It’s horses for courses. Some readers love nothing more than the feeling of ownership they get from a printed book. Some swear by the convenience, price advantages and sheer choice delivered by readers and tablets. Others straddle the gap, moving effortlessly between Kindle and bookshelf, appreciating the differences and enjoying the variety.
Whatever your preferences, the digital revolution has opened the book market wide open. It’s publishing for the people. And print on demand over the net means self-published authors can open up their electronic masterpieces to an even wider audience by offering them in print.
The bad old days
Before digital print, ordinary people couldn’t afford to print books. To bring the print cost down to a reasonable cost per unit you’d need a print run of thousands, which was why so-called vanity publishing was the exclusive territory of the rich. The print machine set up costs alone would make your hair stand on end, never mind the finishing, production and delivery… to your country mansion or whatever.
Digital print changes the landscape
Digital print technology has revolutionized book print, with miniscule runs of one volume suddenly much more affordable. Anyone with internet access and a bright idea can produce an electronic book, which they can also format for print easily enough. Most print on demand sites include simple Wizard-type tools for the job and many give support with stuff like jacket design. And they all come with a choice of book formats and sizes.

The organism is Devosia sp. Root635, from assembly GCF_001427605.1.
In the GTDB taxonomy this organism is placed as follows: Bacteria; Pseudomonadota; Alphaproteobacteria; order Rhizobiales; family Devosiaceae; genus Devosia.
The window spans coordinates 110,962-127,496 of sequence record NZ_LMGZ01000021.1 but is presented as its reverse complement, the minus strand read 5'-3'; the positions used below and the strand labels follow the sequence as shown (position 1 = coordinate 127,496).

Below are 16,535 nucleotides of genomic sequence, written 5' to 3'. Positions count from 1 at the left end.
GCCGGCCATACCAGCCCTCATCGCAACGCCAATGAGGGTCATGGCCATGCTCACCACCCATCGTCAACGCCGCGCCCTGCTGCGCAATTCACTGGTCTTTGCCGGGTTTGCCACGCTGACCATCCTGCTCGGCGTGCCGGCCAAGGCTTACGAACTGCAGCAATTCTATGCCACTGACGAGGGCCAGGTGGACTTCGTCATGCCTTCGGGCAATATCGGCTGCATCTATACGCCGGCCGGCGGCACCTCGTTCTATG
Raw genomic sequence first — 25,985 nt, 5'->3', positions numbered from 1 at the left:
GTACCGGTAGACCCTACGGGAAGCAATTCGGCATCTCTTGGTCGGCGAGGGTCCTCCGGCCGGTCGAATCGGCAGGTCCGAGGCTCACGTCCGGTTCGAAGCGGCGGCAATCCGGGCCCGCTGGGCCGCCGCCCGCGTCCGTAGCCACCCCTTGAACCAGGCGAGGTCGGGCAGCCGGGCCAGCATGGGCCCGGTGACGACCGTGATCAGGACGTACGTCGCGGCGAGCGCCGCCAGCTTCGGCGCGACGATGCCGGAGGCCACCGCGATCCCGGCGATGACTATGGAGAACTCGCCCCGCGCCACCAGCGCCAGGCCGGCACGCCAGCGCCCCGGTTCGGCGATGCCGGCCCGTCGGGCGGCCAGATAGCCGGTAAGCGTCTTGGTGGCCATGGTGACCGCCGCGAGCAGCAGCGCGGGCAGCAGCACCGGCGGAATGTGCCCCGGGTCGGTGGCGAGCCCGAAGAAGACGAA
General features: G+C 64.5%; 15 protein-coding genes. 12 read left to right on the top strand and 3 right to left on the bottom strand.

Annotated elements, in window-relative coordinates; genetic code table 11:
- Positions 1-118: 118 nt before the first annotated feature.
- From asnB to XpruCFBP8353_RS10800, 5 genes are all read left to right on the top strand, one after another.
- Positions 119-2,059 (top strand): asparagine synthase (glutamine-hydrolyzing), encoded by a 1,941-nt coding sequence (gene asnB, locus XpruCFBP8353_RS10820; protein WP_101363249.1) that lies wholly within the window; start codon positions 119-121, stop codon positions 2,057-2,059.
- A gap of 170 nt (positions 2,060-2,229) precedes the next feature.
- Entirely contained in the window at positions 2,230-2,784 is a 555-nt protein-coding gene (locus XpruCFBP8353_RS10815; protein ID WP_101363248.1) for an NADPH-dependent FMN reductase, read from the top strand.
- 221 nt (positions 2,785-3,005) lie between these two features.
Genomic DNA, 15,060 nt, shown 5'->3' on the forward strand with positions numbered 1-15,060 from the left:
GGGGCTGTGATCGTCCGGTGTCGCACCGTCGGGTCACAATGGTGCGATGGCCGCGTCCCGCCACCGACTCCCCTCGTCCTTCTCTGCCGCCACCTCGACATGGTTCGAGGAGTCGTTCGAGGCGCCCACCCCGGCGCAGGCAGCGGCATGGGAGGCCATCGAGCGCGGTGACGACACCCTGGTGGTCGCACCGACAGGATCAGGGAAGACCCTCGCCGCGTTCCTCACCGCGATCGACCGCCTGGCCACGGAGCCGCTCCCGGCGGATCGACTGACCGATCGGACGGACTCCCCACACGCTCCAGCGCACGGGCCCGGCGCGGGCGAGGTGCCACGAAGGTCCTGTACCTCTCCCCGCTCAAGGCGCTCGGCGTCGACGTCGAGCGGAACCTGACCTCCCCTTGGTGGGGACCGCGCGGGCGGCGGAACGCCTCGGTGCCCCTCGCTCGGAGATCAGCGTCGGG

The down side of print on demand
On the other hand there’s some way to go. Most print on demand books come with unsatisfyingly flimsy covers because it’s a good way to cut print costs. It’s debatable whether this affects book fans’ pleasure. It probably depends on whether or not they appreciate the content of their books more than their beauty and durability.
Despite making all the economies they can, a one-off print on demand run is still pretty expensive, too. Although the digital side of digital print is cheaper, the paper, card, ink and finishing processes still need to be factored in. Which leaves you hard pushed to make a profit, with very small margins. Are your readers willing to pay over the odds for your book in print? Some will be. Others won’t.
What is the minimum print run on lithographic print?
Just in case… if you reckon you can sell enough books, your minimum print run for litho print, which is best and cheapest for long runs, is probably between 500 to 1,000. With litho print, the more you print the lower the unit cost. But unless your printer also does the mailhouse side of things you’d need to store the books, post them and manage the whole dispatch process yourself.
Testing one, two, three – See if POD works for you
The only way to find out whether your books will sell well on a print-on-demand basis is to suck it and see. In which case you need to:
- Research and identify the best POD supplier for your project. They’re all slightly different. Test-print your book once with your top three choices and see which is the best quality.
- Consider the design side of things. Some POD sites have design Wizards to make it easy, others offer bespoke design services.
- Think about how you’ll market it. Many POD sites offer marketing support and some have ‘shops’ where you can showcase your book. And what about marketing it on your author website, on social media and so on?
- Keep an eye on your response, conversion and ROI so you know you can make the money side of it stack up… or not!
Have you tried POD yet?
If so, we’d enjoy hearing your thoughts and experiences. Feel free to comment.
Mike is CEO of PML Media Limited, a virtual agency staffed by 14 independent marketing professionals, copywriters and technical geniuses.
PML helps authors build and manage their Author Platforms, social media channels, build email lists and create ongoing strategies to help boost their brand, get noticed and sell more books.